Eventually, I was nudged back to work by the prospect of collaborating with a friend on a small editing project. The friendship was more helpful to me than the work, which was not particularly creative, but it was a start. Since I hadn’t worked on a consistent basis in months, I regarded the project as a challenge and was eager to do well. Because I had a
partner in crime, and because she was a friend, I had no choice but to hold up my end of the bargain.

The exercise was a turning point. I began to write again in earnest, but ever so slowly, and only gradually did it dawn on me that I had a book to finish, that there were people in this world who actually wanted me to write for them. But what allowed me to see it through to completion, I realize now, was not the professionalism I imagined I possessed or the pressure of not wanting to disappoint a good friend.
My book was about the late filmmaker James Bridges, whose films were often about the heartache of losing a loved one. This is certainly the theme of his best film, September 30, 1955, which stars Richard Thomas as a college student in Arkansas who is bereft at the death of his idol James Dean. Long before my father’s death, I had made voluminous notes about the film, but as I marshaled them into a manuscript, I found that I was obsessed by it. “Death is never far in Bridges’s films,” I wrote, and it wasn’t far from my mind as I typed those words. At first, I did not know why I dwelt so intensely on September 30, 1955. I’m sure I was convinced I did so because it was “among the very greatest of American films of the 1970s.”

But something else was afoot.

I found myself relating to the grief of the Richard Thomas character in a very personal way. I understood his sorrow—and I bickered with it, too. He lost a movie star, not a parent or a family member or a friend. He should know better, though I myself hadn’t always known better. As a teenager, I was always very affected by the death of a public figure I admired, like Stanley Kubrick. Yet when J.D. Salinger died several weeks after I lost my father, I was very sorry, but not devastated.

I watched and re-watched September 30, 1955, and the words poured forth, but I was still unaware of the reason why. So I didn’t seek out other films that gave me the jolt it had.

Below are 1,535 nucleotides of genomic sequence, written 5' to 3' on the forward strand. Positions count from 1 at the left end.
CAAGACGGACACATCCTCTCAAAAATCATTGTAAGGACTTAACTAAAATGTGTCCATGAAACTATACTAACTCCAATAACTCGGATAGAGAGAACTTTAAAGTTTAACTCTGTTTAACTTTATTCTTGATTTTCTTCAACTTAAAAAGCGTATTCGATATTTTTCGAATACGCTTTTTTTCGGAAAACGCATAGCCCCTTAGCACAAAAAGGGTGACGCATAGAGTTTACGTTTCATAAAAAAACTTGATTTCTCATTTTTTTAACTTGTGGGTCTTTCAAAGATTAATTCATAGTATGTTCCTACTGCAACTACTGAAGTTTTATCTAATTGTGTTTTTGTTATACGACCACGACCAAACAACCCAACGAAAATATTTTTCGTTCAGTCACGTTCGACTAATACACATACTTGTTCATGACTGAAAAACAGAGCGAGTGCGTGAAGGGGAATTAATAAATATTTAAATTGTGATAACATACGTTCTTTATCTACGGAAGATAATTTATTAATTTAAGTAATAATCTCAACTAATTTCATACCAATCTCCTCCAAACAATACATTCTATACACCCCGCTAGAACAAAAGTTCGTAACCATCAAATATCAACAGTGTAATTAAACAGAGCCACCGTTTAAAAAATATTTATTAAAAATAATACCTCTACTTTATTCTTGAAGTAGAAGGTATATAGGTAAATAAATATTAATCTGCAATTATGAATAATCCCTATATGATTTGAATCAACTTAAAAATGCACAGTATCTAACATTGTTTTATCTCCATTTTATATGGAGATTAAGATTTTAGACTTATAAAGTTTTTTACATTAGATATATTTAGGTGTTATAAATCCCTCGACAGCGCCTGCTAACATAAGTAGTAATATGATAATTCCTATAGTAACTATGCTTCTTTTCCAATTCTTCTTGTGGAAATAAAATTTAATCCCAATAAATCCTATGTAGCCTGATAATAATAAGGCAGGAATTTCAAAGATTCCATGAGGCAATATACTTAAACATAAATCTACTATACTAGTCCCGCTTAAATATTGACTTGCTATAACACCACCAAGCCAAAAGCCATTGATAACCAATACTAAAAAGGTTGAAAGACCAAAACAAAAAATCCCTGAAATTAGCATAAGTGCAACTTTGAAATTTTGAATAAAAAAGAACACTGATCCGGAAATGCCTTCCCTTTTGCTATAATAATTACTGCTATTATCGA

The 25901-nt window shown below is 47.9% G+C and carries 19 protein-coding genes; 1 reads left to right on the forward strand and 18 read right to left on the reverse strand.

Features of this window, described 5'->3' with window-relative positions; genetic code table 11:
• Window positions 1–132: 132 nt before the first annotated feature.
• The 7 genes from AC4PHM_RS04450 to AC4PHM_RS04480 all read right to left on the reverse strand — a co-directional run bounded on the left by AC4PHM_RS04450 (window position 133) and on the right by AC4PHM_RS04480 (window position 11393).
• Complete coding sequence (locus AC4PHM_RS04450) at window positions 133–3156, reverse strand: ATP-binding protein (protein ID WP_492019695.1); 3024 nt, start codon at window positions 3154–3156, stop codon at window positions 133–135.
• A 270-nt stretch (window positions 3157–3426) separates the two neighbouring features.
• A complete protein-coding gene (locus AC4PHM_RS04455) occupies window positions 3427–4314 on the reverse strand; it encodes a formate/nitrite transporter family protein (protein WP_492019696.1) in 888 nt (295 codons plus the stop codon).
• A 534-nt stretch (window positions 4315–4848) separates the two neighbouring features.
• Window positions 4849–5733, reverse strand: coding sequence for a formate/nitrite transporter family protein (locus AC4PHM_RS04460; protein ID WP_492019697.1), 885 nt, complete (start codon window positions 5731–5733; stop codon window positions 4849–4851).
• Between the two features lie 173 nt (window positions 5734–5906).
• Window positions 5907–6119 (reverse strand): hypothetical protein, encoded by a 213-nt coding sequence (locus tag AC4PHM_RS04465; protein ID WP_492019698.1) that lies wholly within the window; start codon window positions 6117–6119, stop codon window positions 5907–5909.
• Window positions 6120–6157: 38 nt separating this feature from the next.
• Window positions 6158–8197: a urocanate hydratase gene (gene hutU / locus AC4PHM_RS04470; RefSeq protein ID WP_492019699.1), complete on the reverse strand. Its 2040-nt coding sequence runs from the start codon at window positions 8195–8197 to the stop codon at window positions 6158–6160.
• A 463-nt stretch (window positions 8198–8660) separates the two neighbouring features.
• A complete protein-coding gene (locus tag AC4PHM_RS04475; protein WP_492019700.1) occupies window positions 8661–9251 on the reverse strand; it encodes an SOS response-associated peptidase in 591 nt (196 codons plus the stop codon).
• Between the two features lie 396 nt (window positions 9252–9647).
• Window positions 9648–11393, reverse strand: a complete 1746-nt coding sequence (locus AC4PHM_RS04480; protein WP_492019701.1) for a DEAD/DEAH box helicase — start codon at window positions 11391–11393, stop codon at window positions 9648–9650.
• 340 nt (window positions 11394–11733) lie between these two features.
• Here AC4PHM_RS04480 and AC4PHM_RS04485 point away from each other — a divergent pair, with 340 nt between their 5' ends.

Instead, they seemed to find me.

One night, I was working in my room when someone decided to put in a DVD of Clint Eastwood’s Hereafter. I used to love Eastwood’s films. I was the sort of person who considered Bronco Billy to be a masterpiece. I saw Mystic River three times when it was first released in theatres. In my present state, however, keeping up with Eastwood was low on my list of priorities. I’m sure I thought, “Why bother? What difference does it make if it’s any good or not?” But as the film started, I caught myself turning to watch every few minutes. A snippet of dialogue would intrigue me. An overheard moment would pull me in. I glimpsed a scene here, a scene there, and I found it harder and harder to turn away. I soon left my work and moved to a chair closer to the TV. The film did more than command my attention. I was—literally—being drawn in by it.
In Hereafter, Matt Damon plays George Lonegan, a psychic who does not wish do be a psychic. It is one of Damon’s best performances. Even though he declines to help many sad, desperate people who feel they can benefit from his gift, he always retains sympathy for the grief-stricken amongst us, a reflection of Eastwood’s own compassionate perspective.

Has the director ever filmed a moment as heartrending as when a British youngster named Marcus (whose twin brother Jason has died in an accident) looks to his sibling’s empty bed and says, “Goodnight, Jas”?

Obsessed with communicating with his brother, Marcus learns of George and tracks him
down when George serendipitously makes a trip to London. Marcus wants him to do a reading, but the answer is—predictably—no. “I don’t do that anymore,” he insists in a huff. But Marcus will not give up that easily and proceeds to stake himself outside of George’s hotel room all day. George’s basic decency finally gets the better of him, as he invites Marcus inside. He begins by asking Marcus a stream of questions, with Marcus either answering or nodding his head yes to each. “Someone close to you has passed away… A male… He was young when he died… Is this person your brother? Older brother? But not by much, he says. Only by a few minutes… I’m sorry, kid.”